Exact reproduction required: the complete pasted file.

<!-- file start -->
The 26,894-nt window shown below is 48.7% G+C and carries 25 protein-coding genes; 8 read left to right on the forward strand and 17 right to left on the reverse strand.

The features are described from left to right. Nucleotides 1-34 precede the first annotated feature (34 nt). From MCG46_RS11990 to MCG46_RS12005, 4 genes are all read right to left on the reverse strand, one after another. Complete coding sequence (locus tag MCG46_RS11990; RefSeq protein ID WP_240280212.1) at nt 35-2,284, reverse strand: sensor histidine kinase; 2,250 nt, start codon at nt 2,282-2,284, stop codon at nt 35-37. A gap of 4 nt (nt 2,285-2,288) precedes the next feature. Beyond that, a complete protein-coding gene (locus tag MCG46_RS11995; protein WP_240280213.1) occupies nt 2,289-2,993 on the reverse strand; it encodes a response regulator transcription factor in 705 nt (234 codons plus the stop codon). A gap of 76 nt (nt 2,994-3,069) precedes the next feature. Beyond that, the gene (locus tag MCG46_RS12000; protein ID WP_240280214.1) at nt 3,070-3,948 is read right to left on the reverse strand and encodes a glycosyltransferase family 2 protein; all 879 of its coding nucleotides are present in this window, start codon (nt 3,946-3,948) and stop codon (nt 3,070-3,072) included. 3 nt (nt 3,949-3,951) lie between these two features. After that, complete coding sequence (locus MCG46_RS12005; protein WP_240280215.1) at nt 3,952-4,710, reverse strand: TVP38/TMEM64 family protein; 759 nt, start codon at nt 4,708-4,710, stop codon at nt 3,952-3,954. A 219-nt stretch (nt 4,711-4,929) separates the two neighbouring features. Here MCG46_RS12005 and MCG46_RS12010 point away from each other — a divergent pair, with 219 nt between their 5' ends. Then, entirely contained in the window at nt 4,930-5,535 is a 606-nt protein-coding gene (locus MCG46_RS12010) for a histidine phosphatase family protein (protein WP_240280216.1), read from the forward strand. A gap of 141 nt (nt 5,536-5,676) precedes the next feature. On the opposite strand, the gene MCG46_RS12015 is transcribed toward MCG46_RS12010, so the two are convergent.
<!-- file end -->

The 26,894-nt window shown below is 48.7% G+C and carries 25 protein-coding genes; 8 read left to right on the forward strand and 17 right to left on the reverse strand.

The features are described from left to right. Nucleotides 1-34 precede the first annotated feature (34 nt). From MCG46_RS11990 to MCG46_RS12005, 4 genes are all read right to left on the reverse strand, one after another. Complete coding sequence (locus tag MCG46_RS11990; RefSeq protein ID WP_240280212.1) at nt 35-2,284, reverse strand: sensor histidine kinase; 2,250 nt, start codon at nt 2,282-2,284, stop codon at nt 35-37. A gap of 4 nt (nt 2,285-2,288) precedes the next feature. Beyond that, a complete protein-coding gene (locus tag MCG46_RS11995; protein WP_240280213.1) occupies nt 2,289-2,993 on the reverse strand; it encodes a response regulator transcription factor in 705 nt (234 codons plus the stop codon). A gap of 76 nt (nt 2,994-3,069) precedes the next feature. Beyond that, the gene (locus tag MCG46_RS12000; protein ID WP_240280214.1) at nt 3,070-3,948 is read right to left on the reverse strand and encodes a glycosyltransferase family 2 protein; all 879 of its coding nucleotides are present in this window, start codon (nt 3,946-3,948) and stop codon (nt 3,070-3,072) included. 3 nt (nt 3,949-3,951) lie between these two features. After that, complete coding sequence (locus MCG46_RS12005; protein WP_240280215.1) at nt 3,952-4,710, reverse strand: TVP38/TMEM64 family protein; 759 nt, start codon at nt 4,708-4,710, stop codon at nt 3,952-3,954. A 219-nt stretch (nt 4,711-4,929) separates the two neighbouring features. Here MCG46_RS12005 and MCG46_RS12010 point away from each other — a divergent pair, with 219 nt between their 5' ends. Then, entirely contained in the window at nt 4,930-5,535 is a 606-nt protein-coding gene (locus MCG46_RS12010) for a histidine phosphatase family protein (protein WP_240280216.1), read from the forward strand. A gap of 141 nt (nt 5,536-5,676) precedes the next feature. On the opposite strand, the gene MCG46_RS12015 is transcribed toward MCG46_RS12010, so the two are convergent.